I think the place for them to be is in the air, being cared for by someone with the will and means to do it right. If this means racing some of them, great. For it's just as much a part of the overall history as any combat at this point. And the racers are generally some of the best cared for birds flying.

As to R-3350's on the Sea Furies, My understanding was that the conversions are being done in the interest of safety, cost of rebuild and maintenance and parts availability. Even Ellsworth Getchell, who operates a Centaurus still, said in a recent article that it's a labor of love to keep that engine in.

Unregistered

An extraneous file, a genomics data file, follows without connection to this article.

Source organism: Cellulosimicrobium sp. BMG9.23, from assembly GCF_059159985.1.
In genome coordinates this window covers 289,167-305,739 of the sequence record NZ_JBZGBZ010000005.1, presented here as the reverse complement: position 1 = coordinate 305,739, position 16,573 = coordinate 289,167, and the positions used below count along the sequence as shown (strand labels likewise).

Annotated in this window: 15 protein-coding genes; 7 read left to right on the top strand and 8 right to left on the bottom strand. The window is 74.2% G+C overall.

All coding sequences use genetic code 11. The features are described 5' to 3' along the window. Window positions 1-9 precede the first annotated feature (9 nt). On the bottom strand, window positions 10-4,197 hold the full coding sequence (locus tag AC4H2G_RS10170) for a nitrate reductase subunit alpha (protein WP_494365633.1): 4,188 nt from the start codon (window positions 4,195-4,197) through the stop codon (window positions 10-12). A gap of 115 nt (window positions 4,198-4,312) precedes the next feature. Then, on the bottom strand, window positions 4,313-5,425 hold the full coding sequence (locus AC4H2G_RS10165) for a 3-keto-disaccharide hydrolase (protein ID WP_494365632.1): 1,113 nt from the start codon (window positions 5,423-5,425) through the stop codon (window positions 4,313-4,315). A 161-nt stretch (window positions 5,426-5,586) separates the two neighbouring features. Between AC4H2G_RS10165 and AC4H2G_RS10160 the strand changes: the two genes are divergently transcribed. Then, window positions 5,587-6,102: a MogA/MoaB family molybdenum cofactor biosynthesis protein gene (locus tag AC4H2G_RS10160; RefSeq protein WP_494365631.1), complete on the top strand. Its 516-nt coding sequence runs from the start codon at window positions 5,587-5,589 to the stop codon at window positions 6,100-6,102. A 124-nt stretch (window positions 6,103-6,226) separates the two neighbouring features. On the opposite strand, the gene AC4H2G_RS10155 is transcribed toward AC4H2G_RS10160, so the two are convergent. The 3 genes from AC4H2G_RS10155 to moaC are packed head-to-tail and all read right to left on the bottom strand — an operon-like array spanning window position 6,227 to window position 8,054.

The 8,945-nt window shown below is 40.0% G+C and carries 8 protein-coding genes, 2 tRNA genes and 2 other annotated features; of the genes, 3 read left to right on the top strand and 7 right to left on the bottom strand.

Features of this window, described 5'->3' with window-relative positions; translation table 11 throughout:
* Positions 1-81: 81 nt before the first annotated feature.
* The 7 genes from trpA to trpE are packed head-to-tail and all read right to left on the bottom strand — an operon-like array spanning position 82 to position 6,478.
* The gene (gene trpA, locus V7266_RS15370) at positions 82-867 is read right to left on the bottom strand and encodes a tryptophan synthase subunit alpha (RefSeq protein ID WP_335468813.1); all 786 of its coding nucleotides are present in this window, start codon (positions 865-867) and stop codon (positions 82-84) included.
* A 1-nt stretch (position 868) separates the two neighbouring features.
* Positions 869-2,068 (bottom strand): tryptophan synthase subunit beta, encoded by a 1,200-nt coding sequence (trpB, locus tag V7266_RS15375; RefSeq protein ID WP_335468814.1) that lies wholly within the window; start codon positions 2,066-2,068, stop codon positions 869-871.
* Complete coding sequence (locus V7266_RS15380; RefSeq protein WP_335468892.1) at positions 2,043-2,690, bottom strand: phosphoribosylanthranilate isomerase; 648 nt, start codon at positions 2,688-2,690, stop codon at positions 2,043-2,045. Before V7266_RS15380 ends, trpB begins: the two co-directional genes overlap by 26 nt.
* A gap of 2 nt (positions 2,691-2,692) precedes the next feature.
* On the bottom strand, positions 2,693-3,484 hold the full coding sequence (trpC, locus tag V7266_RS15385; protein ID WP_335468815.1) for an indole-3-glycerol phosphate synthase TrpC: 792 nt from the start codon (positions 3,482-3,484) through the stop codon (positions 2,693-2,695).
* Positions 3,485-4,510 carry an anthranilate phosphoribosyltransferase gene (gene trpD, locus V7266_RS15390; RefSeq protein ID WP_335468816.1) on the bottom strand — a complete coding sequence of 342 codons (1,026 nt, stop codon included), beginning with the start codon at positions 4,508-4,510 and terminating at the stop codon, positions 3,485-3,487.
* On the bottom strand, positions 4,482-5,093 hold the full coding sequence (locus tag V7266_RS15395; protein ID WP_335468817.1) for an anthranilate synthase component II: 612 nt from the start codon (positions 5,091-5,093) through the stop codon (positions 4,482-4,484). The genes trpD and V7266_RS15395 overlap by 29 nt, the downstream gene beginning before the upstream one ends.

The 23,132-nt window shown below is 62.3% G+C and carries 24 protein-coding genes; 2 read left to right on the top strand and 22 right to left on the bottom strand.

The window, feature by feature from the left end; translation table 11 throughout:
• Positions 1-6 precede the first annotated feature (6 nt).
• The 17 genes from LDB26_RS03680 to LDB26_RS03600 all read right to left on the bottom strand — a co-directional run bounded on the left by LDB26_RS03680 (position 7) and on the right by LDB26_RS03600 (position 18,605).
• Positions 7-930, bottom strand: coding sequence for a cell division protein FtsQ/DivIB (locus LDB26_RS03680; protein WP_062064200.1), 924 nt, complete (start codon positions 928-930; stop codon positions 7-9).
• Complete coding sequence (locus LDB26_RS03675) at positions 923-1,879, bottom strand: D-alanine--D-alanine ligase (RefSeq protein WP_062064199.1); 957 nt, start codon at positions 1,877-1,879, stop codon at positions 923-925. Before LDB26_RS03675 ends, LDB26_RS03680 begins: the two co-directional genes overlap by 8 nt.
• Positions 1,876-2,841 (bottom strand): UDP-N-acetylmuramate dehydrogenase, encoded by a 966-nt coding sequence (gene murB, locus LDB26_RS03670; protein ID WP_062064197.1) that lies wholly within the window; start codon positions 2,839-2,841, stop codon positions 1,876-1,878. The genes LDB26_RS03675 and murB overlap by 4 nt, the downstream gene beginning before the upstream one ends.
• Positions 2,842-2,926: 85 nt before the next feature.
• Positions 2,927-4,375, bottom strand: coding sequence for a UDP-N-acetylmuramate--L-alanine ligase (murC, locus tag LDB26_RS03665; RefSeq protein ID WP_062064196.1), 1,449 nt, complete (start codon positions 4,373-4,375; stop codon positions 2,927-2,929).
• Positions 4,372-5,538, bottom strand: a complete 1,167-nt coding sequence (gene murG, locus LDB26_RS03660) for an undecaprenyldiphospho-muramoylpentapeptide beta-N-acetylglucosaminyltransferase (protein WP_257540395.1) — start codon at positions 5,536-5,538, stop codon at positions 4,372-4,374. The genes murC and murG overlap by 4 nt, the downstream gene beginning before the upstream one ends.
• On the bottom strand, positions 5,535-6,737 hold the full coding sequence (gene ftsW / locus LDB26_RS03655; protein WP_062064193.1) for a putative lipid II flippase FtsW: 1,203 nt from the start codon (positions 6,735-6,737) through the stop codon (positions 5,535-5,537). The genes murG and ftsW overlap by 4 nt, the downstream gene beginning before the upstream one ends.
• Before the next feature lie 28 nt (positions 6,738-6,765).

09-18-2002, 05:02 PM
I was wondering on this topic too.

I think that economics will have the final vote. If parts, resources, and operating capital get too hard to come by, we may see less and less of the highly tweaked racers, but perhaps more "stockers".

And now, with the jets and sport class operating at speeds that are not far off what the unlimiteds can produce, they may be offering an alternative from within.

There is no queston that anyone who hangs around these boards are committed racing fans and want to see unlimiteds go on forever. However, I dread to think what the entry list will be for the 2022 races.........

wolfee
09-18-2002, 06:16 PM
I think I can speak for every one on this point.

We all dred the 2022 races. Why......